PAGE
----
The crypto community is facing a conundrum: Bitcoin has become too expensive.
The original cryptocurrency, released in 2009 by Satoshi Nakamoto, trades for $10,000 apiece. For mom and pop investors, that number seems far too rich, in part because many retail buyers don’t realize they can buy a fraction of a bitcoin.
But the larger problem is that bitcoin’s price is practically prohibitive because people don’t want to deal with decimals. Right now, if you want to buy a $10 pastrami sandwich for lunch, that would cost 0.001 bitcoins. The moment bitcoin deviates from $10,000 the deli special may cost 0.00094339 BTC. (Not exactly a round number.) And it doesn’t help the few retailers willing to accept bitcoin that the price fluctuates constantly.
While bitcoin’s volatility is a deterrent to its usage, there’s no reason the currency’s denomination should also stand in the way. Addressing the aversion to decimals is solvable, and if the mental obstacle is removed, it could encourage people to use bitcoin in their day to day lives.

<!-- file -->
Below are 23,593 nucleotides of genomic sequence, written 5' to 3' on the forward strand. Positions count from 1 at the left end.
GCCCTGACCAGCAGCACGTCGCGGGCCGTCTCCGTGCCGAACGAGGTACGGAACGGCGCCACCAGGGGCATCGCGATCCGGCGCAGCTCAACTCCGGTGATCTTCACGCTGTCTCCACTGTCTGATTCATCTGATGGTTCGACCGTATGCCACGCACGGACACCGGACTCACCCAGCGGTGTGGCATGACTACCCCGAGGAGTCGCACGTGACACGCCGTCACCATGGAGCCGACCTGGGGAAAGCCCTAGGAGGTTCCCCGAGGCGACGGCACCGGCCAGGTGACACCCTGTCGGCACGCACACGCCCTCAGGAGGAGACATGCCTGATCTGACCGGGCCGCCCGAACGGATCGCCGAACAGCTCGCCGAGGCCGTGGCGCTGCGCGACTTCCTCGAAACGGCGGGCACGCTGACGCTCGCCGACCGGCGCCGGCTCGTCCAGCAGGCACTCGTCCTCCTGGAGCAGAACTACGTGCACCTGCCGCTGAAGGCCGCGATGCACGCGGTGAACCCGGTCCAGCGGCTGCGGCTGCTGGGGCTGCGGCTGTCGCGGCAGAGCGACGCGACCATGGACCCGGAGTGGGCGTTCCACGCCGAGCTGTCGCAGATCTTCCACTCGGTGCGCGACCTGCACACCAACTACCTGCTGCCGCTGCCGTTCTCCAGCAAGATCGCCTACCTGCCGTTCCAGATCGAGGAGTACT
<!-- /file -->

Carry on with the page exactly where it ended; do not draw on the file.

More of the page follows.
Rather than trade in fractions of bitcoin, people could use a different unit, like the Satoshi. Named for bitcoin’s creator, the Satoshi is the smallest unit of bitcoin, equivalent to 0.00000001 BTC. (There are eight decimal places.) At current prices, that makes one Satoshi equal to one-hundredth of a penny.
Of course, that still seems a little impractical. A $10 pastrami sandwich would cost 100,000 Satoshis. For a currency, that’s not ideal, but it’s probably easier to intuit than 0.001 BTC. Like the US dollar, bitcoin has other denominations, too.
|1 Satoshi||= 0.00000001 BTC|
|10 Satoshi||= 0.00000010 BTC|
|100 Satoshi||= 0.00000100 BTC||= 1 μBTC (you-bit)|
|1,000 Satoshi||= 0.00001000 BTC|
|10,000 Satoshi||= 0.00010000 BTC|
|100,000 Satoshi||= 0.00100000 BTC||= 1 mBTC (em-bit)|
|1,000,000 Satoshi||= 0.01000000 BTC||= 1 cBTC (bitcent)|
|10,000,000 Satoshi||= 0.10000000 BTC|
|100,000,000 Satoshi||= 1.00000000 BTC|